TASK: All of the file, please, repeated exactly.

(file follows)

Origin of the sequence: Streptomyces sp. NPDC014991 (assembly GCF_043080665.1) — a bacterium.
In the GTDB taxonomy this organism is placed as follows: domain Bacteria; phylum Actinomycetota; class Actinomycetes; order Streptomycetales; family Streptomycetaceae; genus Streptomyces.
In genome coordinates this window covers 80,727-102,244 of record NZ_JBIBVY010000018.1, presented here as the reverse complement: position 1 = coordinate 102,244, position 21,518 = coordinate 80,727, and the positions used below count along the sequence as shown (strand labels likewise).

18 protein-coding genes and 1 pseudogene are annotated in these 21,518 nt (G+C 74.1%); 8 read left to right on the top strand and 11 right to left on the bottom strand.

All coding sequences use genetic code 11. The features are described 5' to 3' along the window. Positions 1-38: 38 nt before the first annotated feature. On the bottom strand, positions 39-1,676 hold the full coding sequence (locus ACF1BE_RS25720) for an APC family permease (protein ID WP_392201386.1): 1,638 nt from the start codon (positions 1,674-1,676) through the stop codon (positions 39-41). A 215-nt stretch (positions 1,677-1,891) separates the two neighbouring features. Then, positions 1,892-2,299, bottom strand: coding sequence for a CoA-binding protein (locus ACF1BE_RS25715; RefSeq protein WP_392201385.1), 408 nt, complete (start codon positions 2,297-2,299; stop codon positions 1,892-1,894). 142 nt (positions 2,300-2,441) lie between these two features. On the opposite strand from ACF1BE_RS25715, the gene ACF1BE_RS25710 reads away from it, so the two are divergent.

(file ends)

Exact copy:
Origin of the sequence: Streptomyces sp. NPDC014991 (assembly GCF_043080665.1) — a bacterium.
In the GTDB taxonomy this organism is placed as follows: domain Bacteria; phylum Actinomycetota; class Actinomycetes; order Streptomycetales; family Streptomycetaceae; genus Streptomyces.
In genome coordinates this window covers 80,727-102,244 of record NZ_JBIBVY010000018.1, presented here as the reverse complement: position 1 = coordinate 102,244, position 21,518 = coordinate 80,727, and the positions used below count along the sequence as shown (strand labels likewise).

18 protein-coding genes and 1 pseudogene are annotated in these 21,518 nt (G+C 74.1%); 8 read left to right on the top strand and 11 right to left on the bottom strand.

All coding sequences use genetic code 11. The features are described 5' to 3' along the window. Positions 1-38: 38 nt before the first annotated feature. On the bottom strand, positions 39-1,676 hold the full coding sequence (locus ACF1BE_RS25720) for an APC family permease (protein ID WP_392201386.1): 1,638 nt from the start codon (positions 1,674-1,676) through the stop codon (positions 39-41). A 215-nt stretch (positions 1,677-1,891) separates the two neighbouring features. Then, positions 1,892-2,299, bottom strand: coding sequence for a CoA-binding protein (locus ACF1BE_RS25715; RefSeq protein WP_392201385.1), 408 nt, complete (start codon positions 2,297-2,299; stop codon positions 1,892-1,894). 142 nt (positions 2,300-2,441) lie between these two features. On the opposite strand from ACF1BE_RS25715, the gene ACF1BE_RS25710 reads away from it, so the two are divergent.